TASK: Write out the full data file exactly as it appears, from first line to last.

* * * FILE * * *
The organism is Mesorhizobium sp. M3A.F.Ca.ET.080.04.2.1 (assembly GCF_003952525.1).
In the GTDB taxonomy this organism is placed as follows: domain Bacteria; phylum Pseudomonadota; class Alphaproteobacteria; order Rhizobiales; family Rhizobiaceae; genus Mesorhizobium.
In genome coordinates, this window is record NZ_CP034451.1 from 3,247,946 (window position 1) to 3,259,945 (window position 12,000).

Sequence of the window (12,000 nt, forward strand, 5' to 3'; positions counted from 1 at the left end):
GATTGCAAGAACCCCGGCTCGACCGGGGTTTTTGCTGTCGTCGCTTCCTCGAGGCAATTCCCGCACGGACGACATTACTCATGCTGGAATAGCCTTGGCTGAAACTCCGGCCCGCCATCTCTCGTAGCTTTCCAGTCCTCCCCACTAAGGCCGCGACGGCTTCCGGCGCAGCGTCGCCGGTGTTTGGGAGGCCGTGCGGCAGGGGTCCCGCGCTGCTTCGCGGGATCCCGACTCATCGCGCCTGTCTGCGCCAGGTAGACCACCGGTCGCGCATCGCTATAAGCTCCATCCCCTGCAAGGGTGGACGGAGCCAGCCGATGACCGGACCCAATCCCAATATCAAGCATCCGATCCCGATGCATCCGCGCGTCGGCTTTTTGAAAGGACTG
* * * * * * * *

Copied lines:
The organism is Mesorhizobium sp. M3A.F.Ca.ET.080.04.2.1 (assembly GCF_003952525.1).
In the GTDB taxonomy this organism is placed as follows: domain Bacteria; phylum Pseudomonadota; class Alphaproteobacteria; order Rhizobiales; family Rhizobiaceae; genus Mesorhizobium.
In genome coordinates, this window is record NZ_CP034451.1 from 3,247,946 (window position 1) to 3,259,945 (window position 12,000).

Sequence of the window (12,000 nt, forward strand, 5' to 3'; positions counted from 1 at the left end):
GATTGCAAGAACCCCGGCTCGACCGGGGTTTTTGCTGTCGTCGCTTCCTCGAGGCAATTCCCGCACGGACGACATTACTCATGCTGGAATAGCCTTGGCTGAAACTCCGGCCCGCCATCTCTCGTAGCTTTCCAGTCCTCCCCACTAAGGCCGCGACGGCTTCCGGCGCAGCGTCGCCGGTGTTTGGGAGGCCGTGCGGCAGGGGTCCCGCGCTGCTTCGCGGGATCCCGACTCATCGCGCCTGTCTGCGCCAGGTAGACCACCGGTCGCGCATCGCTATAAGCTCCATCCCCTGCAAGGGTGGACGGAGCCAGCCGATGACCGGACCCAATCCCAATATCAAGCATCCGATCCCGATGCATCCGCGCGTCGGCTTTTTGAAAGGACTG